There is currently little scope for a radical improvement in relations between the UK and the EU, according to a new think tank report.

The study by the 'UK in a changing Europe' group said there is opportunity for only "incremental" change for the foreseeable future.

This is despite the change in British public opinion, which now records a majority in favour of rejoining the EU and evidence that the British economy is being damaged by being outside the single market.

The Trade and Cooperation Agreement (TCA) currently governs economic relations between the UK and EU and allows imports and exports without tariffs, but with customs and VAT paperwork that has hampered British exporters.

The TCA is up for review in 2025 but the report states: "The desire for fundamental change appears largely absent on both sides.

"The EU will have little incentive to change the status quo, whereby the TCA provides for relatively open trade in goods (in which it has a surplus with the UK) but more restrictive terms on services (where it has a deficit).

"Meanwhile, the UK government's uncertain political position, the need for a general election by January 2025, as well as fluctuating public opinion do not speak in favour of a clear shift in any direction."

The report also points out there is potential for further division especially if there is no agreement on the Northern Ireland Protocol, which it describes as "the key" to future relationships.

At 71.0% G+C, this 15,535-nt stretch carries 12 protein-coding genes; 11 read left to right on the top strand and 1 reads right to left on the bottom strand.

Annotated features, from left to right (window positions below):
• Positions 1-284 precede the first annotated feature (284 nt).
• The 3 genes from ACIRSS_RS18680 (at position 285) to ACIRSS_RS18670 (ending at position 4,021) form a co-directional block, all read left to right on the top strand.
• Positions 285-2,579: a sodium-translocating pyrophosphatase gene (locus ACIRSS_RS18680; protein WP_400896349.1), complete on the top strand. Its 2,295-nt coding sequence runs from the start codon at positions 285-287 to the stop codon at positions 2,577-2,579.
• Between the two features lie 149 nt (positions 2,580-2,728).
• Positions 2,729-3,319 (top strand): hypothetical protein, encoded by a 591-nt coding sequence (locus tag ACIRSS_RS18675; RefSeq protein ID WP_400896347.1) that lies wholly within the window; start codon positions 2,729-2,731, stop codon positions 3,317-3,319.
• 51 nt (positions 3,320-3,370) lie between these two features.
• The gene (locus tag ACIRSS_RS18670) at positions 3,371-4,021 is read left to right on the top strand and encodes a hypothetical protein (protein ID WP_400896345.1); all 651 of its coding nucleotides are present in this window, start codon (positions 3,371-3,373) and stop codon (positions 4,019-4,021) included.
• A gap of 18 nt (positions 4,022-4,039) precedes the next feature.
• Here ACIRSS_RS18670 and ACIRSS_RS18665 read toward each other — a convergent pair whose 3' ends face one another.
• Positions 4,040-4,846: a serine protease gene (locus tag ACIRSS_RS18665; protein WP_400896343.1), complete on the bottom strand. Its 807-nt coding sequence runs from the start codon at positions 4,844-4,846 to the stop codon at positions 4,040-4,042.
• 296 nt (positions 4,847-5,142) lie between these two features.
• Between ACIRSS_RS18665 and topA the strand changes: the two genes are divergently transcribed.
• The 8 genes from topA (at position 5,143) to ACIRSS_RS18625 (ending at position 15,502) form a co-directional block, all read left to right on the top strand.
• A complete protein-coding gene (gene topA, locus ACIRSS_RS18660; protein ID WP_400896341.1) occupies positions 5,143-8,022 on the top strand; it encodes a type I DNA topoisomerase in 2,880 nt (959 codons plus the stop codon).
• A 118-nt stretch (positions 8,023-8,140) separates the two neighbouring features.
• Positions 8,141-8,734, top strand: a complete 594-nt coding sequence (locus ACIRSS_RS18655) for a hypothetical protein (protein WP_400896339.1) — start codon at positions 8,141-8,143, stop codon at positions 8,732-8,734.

Other potential problems would arise if the British government proceeds with its Bill of Rights that would weaken its commitment to the European Court of Human Rights required as part of the TCA and also its obligations to the European Convention on Human Rights required as part of the Good Friday Agreement.

The report states that the TCA could also be threatened if the UK goes ahead with plans to repeal thousands of individual EU laws by the end of the year.

For instance if laws on environmental standards are abolished, this would breach Britain's commitment to a 'level playing field', it points out.

The report also said that there are deadlines looming on fishing, data sharing and electric car standards that need to be overcome.

There are opportunities for closer ties in UK participation in the Horizon Europe scientific research programme, which is currently stalled in parallel with the Northern Ireland Protocol impasse.

There is also scope for alignment on animal and plant health standards while new visa agreements could make it easier for young people including musical artists to travel between the UK and EU, it states.

Due to a UK decision to leave the 'list of travellers' scheme, children from EU and EEA countries need a passport to visit Britain as part of school trips even though many do not have one.

It is believed this has contributed to a 83% fall in EU student visits to the UK at an estimated cost of £1.5bn.

Overall, the report states that the relationship between the EU and UK "is far from either settled or stable".

And although there is scope for some better cooperation it concludes that "hanging over the whole thing will be the question as to whether the two neighbours have the wherewithal to manage being economic competitors as well as staunch allies".

Meanwhile, immigration was given as the most important issue facing Britain by 56% of people before the referendum and 85% expected Brexit to reduce it.

However, the 2022 figures show the highest levels of net migration into the UK since records began with about half a million extra people entering the country.

Although the numbers coming from the EU are down, this has been more than offset by numbers from Africa and south Asia.